By MARINA GERNER
Tucked away between office buildings by Euston station is where I found the Camden People’s Theatre. It’s a little place with colourful bunting, a cheerful selection of chairs and flowery plastic tablecloths. It’s the kind of theatre where you can buy a packet of crisps in the interval, rather than wasabi peas.
I went to see a talk and two plays that were part of Whose London is it anyway?. The theatre was packed with people, young and old, who came to see a festival dedicated to London’s housing crisis. Instead of tickets, we received playing cards.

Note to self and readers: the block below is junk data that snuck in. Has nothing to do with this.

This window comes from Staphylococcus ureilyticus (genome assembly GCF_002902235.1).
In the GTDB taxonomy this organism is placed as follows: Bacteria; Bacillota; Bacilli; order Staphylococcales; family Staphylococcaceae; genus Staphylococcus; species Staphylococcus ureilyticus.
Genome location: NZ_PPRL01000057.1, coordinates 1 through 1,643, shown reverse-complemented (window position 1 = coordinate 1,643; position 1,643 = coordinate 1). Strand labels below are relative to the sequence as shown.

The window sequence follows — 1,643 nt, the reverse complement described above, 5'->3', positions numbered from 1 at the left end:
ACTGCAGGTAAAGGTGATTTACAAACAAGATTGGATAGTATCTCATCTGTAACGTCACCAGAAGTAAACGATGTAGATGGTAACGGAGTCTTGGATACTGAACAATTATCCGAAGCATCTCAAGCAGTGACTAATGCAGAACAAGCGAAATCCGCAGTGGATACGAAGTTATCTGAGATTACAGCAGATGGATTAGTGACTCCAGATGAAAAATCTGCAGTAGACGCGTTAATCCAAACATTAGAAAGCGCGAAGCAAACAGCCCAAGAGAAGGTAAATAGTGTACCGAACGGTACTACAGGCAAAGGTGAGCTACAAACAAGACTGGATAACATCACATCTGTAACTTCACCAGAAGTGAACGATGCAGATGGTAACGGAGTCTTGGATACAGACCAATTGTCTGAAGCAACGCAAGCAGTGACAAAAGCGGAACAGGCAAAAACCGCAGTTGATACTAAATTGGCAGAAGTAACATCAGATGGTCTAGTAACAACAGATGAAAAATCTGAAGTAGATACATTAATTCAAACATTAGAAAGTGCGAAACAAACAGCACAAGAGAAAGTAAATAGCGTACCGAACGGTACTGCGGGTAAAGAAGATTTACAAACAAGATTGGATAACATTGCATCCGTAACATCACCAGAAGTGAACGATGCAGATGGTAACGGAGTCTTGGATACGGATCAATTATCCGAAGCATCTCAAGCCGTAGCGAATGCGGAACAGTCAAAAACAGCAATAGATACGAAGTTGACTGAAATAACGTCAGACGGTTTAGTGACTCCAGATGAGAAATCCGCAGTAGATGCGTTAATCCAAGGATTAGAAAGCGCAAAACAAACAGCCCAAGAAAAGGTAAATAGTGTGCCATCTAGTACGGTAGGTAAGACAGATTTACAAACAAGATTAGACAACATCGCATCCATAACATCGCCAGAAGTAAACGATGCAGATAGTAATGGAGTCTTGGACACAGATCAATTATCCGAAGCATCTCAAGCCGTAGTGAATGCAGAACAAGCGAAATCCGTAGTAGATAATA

At the talk entitled “Bland reform: Losing London’s subcultures”, panellists lamented the gentrification of London. The journalist and former sex worker Frankie Mullin spoke about the destruction of the “coral reef” of cultures in Soho, which took hundreds of years to grow. Queer spaces have been closed down. Artists can’t afford the rent. While sex workers have been pushed to work in places that are far less safe, developers capitalize on the area’s seedy reputation. Now “there’s a bar with a red light outside and cocktails named after famous prostitutes”.